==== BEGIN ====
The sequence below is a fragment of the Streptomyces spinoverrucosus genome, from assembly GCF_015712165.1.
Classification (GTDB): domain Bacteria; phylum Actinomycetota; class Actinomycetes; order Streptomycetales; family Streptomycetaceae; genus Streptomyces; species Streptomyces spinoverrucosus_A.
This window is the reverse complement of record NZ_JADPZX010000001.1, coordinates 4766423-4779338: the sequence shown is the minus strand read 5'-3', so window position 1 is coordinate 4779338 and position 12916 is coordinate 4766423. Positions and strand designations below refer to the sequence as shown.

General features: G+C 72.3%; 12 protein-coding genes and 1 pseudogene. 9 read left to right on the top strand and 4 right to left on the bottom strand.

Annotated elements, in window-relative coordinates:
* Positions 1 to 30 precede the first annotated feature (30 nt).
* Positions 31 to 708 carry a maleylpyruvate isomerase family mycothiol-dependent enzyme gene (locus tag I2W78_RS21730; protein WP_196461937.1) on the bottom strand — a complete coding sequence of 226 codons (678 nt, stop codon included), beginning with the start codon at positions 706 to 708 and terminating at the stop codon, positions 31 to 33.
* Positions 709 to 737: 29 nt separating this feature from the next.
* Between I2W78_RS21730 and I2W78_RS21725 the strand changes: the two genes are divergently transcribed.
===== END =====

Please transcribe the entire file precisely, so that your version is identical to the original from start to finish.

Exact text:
The sequence below is a fragment of the Streptomyces spinoverrucosus genome, from assembly GCF_015712165.1.
Classification (GTDB): domain Bacteria; phylum Actinomycetota; class Actinomycetes; order Streptomycetales; family Streptomycetaceae; genus Streptomyces; species Streptomyces spinoverrucosus_A.
This window is the reverse complement of record NZ_JADPZX010000001.1, coordinates 4766423-4779338: the sequence shown is the minus strand read 5'-3', so window position 1 is coordinate 4779338 and position 12916 is coordinate 4766423. Positions and strand designations below refer to the sequence as shown.

General features: G+C 72.3%; 12 protein-coding genes and 1 pseudogene. 9 read left to right on the top strand and 4 right to left on the bottom strand.

Annotated elements, in window-relative coordinates:
* Positions 1 to 30 precede the first annotated feature (30 nt).
* Positions 31 to 708 carry a maleylpyruvate isomerase family mycothiol-dependent enzyme gene (locus tag I2W78_RS21730; protein WP_196461937.1) on the bottom strand — a complete coding sequence of 226 codons (678 nt, stop codon included), beginning with the start codon at positions 706 to 708 and terminating at the stop codon, positions 31 to 33.
* Positions 709 to 737: 29 nt separating this feature from the next.
* Between I2W78_RS21730 and I2W78_RS21725 the strand changes: the two genes are divergently transcribed.